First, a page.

1. Using a standing mixer or a hand mixer, cream butter and sugar in a large bowl, until fluffy. [A wooden spoon may work here, but I get the feeling the electric mixer is key in aerating the cake. Though I might be wrong.]
2. Add eggs one at a time, beating each until fully incorporated.
3. In a medium bowl, use a whisk or a fork to combine flour, baking powder, and salt.
4. In a large measuring cup or small bowl, combine milk and vanilla (you may stir with a spoon if you like, but no implement is really required here)
5. Alternately add dry ingredients and wet ingredients to the butter/sugar/egg mixture, beginning and ending with the dry ingredients. Mix in with wooden spoon until just combined.
6. Mix in lemon juice and lemon zest (a wooden spoon works fine for this step as well).
7. Using a rubber spatula, transfer the batter from the bowl to the cake pan.
Baking the cake
8. Bake for ~30 minutes initially and check on your cake. It probably will still be liquid-like in the cake's top-middle region. Continue to bake for 3-5 minutes at a time, depending on how your cake smells, for a total of approximately 40-45 minutes (or perhaps even longer if necessary). If your kitchen begins to smell buttery and lemony, your cake is probably pretty close to done. If there's no cake smell, chances are it's probably still batter and not yet cake.
9. Once your cake has been in the oven for ~30 minutes, it's time to make the glaze.
a. Combine the lemon juice and sugar over medium-low heat in a small saucepan
b. Stir the sugar into the lemon juice and continue to cook until the sugar is entirely dissolved into the lemon juice. Make sure the lemon juice boils gently, so as not to burn the sugar before it's entirely mixed in.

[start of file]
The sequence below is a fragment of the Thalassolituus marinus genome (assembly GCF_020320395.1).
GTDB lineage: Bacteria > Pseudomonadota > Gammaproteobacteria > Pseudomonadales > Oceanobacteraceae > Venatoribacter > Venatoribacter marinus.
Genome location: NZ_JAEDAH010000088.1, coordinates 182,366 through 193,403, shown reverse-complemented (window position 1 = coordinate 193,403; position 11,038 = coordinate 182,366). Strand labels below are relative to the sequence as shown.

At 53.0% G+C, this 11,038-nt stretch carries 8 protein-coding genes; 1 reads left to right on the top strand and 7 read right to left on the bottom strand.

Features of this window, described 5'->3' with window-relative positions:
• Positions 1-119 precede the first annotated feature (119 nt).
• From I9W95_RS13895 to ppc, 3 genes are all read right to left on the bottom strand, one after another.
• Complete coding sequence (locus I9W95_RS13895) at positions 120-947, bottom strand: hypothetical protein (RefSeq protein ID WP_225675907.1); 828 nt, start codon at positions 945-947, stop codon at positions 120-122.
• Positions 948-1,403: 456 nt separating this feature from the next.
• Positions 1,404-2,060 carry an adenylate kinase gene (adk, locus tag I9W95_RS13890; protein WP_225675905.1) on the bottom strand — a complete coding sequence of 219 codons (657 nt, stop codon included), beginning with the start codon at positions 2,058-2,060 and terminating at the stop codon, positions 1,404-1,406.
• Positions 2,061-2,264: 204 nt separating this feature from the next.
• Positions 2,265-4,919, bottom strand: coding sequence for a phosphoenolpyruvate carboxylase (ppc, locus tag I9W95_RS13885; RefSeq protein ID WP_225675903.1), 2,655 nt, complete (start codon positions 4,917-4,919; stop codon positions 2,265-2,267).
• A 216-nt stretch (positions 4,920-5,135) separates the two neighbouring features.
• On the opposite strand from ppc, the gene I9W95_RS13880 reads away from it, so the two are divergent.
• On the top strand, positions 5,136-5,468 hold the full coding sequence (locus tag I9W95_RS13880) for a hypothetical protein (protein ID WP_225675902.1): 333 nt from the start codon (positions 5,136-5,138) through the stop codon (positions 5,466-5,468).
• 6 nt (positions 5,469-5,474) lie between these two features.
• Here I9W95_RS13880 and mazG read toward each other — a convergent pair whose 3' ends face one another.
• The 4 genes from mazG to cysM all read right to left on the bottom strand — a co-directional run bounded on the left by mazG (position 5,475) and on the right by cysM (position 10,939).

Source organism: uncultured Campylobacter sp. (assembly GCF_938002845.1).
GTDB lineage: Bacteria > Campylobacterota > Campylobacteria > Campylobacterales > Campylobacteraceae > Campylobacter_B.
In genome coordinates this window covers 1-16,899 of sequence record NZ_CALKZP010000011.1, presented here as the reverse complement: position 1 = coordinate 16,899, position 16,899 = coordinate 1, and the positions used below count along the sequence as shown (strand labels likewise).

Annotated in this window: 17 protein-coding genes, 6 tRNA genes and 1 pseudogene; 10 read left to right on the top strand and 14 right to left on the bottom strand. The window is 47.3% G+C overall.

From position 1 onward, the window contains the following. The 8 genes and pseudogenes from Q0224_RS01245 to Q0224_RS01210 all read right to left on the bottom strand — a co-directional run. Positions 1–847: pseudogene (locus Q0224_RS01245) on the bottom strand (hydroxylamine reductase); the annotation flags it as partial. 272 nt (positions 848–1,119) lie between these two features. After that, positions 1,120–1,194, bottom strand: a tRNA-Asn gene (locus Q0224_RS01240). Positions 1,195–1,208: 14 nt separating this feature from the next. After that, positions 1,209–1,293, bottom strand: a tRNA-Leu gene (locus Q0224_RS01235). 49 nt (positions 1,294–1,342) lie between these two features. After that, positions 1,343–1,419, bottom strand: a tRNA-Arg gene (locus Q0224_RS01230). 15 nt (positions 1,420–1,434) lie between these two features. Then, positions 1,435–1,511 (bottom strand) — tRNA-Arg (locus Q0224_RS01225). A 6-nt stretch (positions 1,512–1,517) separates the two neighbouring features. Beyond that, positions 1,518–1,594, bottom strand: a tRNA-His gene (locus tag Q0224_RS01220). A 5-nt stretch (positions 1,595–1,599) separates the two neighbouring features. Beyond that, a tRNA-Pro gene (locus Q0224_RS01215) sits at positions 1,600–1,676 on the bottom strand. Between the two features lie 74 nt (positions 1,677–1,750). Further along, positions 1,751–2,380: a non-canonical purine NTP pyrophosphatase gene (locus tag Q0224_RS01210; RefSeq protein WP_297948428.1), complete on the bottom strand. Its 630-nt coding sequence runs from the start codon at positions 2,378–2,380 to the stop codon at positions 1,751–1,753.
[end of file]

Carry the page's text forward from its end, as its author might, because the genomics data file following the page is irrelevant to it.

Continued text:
10. Remove cake from oven when a thin knife inserted into the middle of the cake comes out clean. Make sure to insert the knife deep enough -- you don't want to remove the cake if it's still raw in the middle. Your cake will be domed instead of flat on top -- this is what you want.
Applying the glaze
11. Let the cake cool in the pan for ~3-5 minutes on a cooling rack. Then, use a clean kitchen towel to help you remove the cake from the pan. You can do this by holding the cake pan (with an oven mitt) in one hand and the towel in the other. Place the towel on top of the cake and place your empty hand on it. Carefully flip your hands over so that the hand with the towel now is also supporting the weight of the cake from the pan. Toss the pan aside and use the rest of the towel and your now free hand to flip the cake back right-side-up and onto the cooling rack.
12. Using a pastry brush, apply the lemon glaze to the top, sides, and bottom of the cake. Let cool until room temperature.
13. Wrap cake tightly in plastic wrap and keep at room temperature overnight, or for a few hours to let the glaze sink in.
Assembling the cake
14. Unwrap the cake and use a serrated knife to make 3 radial cuts in the cake, producing 4 thin layers.
15. Carefully separate the layers and use a butter knife to apply a generous layer of lemon curd to each layer. Reassemble the cake as best you can. Serve with fresh strawberries if you like.